SECRET GALLERY (WITH PICTURES)

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Day 12. Still feeling slightly guilty for missing one day, but I expect I'll get over it. Today I am spending time with The Computer. After three months away it has various upgrades that need to be attended to, which inexorably lead to other upgrades, which inevitably lead to trying to load something that then doesn't work which means more trouble-shooting. Gah!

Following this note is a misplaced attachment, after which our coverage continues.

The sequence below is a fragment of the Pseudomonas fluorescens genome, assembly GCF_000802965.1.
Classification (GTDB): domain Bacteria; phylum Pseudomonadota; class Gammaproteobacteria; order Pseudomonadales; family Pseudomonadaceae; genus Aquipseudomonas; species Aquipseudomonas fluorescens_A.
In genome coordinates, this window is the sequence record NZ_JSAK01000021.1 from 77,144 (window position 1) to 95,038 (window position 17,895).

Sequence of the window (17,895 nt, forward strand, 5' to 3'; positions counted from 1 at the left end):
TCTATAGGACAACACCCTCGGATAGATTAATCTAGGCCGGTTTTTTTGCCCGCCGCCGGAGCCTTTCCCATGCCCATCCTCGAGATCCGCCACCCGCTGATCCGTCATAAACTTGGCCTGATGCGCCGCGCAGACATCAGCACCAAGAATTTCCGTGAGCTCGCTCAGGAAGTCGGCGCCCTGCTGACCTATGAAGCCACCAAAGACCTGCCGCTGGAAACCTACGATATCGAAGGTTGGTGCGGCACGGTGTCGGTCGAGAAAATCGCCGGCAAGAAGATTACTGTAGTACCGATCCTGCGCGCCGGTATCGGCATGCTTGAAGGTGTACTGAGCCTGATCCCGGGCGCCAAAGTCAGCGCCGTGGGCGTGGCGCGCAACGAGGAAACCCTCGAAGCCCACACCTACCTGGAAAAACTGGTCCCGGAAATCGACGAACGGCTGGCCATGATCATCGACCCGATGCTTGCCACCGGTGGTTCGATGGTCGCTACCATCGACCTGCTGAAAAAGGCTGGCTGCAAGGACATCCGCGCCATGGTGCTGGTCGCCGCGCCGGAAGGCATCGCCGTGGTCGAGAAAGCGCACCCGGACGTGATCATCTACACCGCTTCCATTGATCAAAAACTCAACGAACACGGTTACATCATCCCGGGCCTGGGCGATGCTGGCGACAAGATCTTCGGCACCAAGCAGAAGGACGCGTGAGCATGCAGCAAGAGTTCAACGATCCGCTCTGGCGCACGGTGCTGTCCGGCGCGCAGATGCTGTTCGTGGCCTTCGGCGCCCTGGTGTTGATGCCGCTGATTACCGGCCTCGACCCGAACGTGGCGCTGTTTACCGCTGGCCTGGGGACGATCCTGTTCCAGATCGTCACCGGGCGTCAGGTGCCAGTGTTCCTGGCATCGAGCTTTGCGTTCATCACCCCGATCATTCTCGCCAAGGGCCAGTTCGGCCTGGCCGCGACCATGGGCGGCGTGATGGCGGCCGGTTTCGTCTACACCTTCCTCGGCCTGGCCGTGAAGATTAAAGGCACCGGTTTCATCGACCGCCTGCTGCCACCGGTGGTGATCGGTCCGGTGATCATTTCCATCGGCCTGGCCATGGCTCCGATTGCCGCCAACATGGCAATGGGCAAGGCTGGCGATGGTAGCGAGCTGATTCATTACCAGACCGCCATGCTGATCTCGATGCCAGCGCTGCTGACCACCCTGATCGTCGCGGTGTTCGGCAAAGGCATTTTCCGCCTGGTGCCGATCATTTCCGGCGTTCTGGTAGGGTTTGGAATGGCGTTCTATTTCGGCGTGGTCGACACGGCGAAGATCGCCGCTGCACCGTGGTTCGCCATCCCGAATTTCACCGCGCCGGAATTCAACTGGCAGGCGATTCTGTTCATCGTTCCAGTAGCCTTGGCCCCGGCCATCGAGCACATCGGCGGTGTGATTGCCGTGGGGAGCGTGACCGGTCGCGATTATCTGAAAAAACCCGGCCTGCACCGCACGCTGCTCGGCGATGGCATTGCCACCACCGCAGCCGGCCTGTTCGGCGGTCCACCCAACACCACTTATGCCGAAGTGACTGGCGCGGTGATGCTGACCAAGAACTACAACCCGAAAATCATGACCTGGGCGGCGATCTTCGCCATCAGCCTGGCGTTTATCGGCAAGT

So, for a quick change of pace, I shall attempt today's poem prompt, brought to you by NaPoWriMo. (I know some of my poet friends are doing several daily challenges. Hats off! I can barely manage one!)
The Prompt:
"Describe in great detail your favorite room, place, meal, day, or person. You can do this in paragraph form.
Now cut unnecessary words like articles and determiners (a, the, that) and anything that isn’t really necessary for content; leave mainly nouns, verbs, a few adjectives.
Cut the lines where you see fit and, VOILA! A poem!"

Well, okay. I can write about a space that is a current obsession with me.

The Prose:
SECRET GALLERY